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Industrie 4.0 and the Latest Trends in Monozukuri Innovation in the Auto IndustryVol.10, No.1 December 2015, Special Issue on Enterprise Solutions to Support a Safe, Secure and Comfortable Life
A number of years ago, the German government launched a project called Industrie 4.0, whose goal was to promote a cyber-physical system that would make possible "smart" factories. Likewise, in the Japanese manufacturing industry - where piecemeal improvements have already been implemented - a more cohesive effort is now underway to achieve "Process innovation" through the utilization of Internet of Things (IoT) and standardization of device interfaces. In the meantime, the Japanese auto industry, which is Japan's dominant industry, is undergoing significant structural changes as a result of global production shifts. This paper discusses NEC's proposal for advanced quality management system models based on IoT and big data, as well as related issues pertinent to the achievement of smart factories.
A few years ago, the German government launched Industrie 4.0, a high-tech project involving industry, academia, and government which promotes the computerization of manufacturing.
In Japan, on the other hand, no national strategy exists, but Japanese manufacturers have been independently pursuing efforts to convert their factories into smart factories. That trend has begun to accelerate as more and more companies realize that continued competitiveness requires them to upgrade their production systems by utilizing the Internet of Things (IoT) to connect factories and facilities and by standardizing factory automation (FA) equipment.
In this paper, we will focus on the structural changes that this environment has stimulated in the auto industry. We will propose a model aimed at making quality management systems more advanced through the utilization of leading-edge technologies such as IoT and big data. We will also examine the issues related to utilizing these technologies to make the production process more advanced.
2. Differences between German and Japanese Efforts towards the Achievement of Smart Factories
Industrie 4.0 is an action plan announced by the German government in 2011. It's a concept for next-generation manufacturers, in which they will be able to create new values and new business models that have not existed before by collaborating with "things" and services inside and outside factories while making the most of IoT and FA.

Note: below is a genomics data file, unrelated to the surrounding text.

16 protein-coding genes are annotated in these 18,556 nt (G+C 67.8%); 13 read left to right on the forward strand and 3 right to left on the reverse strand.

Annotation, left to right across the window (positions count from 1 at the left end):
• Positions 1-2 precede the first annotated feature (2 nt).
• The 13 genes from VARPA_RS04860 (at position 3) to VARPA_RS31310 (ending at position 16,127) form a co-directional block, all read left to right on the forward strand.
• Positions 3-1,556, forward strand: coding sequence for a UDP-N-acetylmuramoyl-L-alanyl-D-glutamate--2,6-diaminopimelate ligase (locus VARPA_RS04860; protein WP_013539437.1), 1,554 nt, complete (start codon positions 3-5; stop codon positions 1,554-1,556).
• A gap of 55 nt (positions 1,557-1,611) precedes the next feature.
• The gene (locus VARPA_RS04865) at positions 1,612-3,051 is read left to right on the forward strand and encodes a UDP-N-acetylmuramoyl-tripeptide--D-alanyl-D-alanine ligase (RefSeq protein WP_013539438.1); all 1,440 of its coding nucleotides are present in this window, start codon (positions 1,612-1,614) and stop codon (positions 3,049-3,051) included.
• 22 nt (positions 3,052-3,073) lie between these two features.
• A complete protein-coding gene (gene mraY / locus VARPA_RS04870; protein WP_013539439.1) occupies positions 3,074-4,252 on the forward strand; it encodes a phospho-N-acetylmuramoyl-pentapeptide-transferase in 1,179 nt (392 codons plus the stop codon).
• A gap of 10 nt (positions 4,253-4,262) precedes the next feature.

Now, let's look back at the evolution process from the first to fourth industrial revolutions. Whereas automation took place in the third industrial revolution, Industrie 4.0 aims at the achievement of smart factories that are even further evolved, As such, it is considered the fourth industrial revolution.
- First industrial revolution
Mechanization of industry through use of steam engines
- Second industrial revolution
Beginning of mass production through use of electric power
- Third industrial revolution
Automation through use of PLC, which combines electricity and IT
- Fourth industrial revolution
Achievement of smart factories proposed by Germany
The German government is implementing multiple policies for industry-academia-government collaboration to achieve Industrie 4.0. One of the areas where research is being actively pursued is "plug and produce."
Plug and produce is a concept in which multiple devices made by different manufacturers are autonomously connected and disconnected to and from the backbone cyber-network to enable production to flexibly handle orders in real time. The concept is similar to "plug and play," which was introduced with Windows 95 to automatically set up peripheral devices when connected to the PC to provide a convenient, ready-touse environment.
This concept has also been highlighted by the "It's OWL" project, a collaboration among companies, universities, and scientific centers of excellence. Winner of the German government's Excellence Cluster Competition - a key aspect of its Industrie 4.0 strategy, it's OWL received a government grant amounting to 200 million euros, a fact that makes it clear the importance of this concept to Industrie 4.0.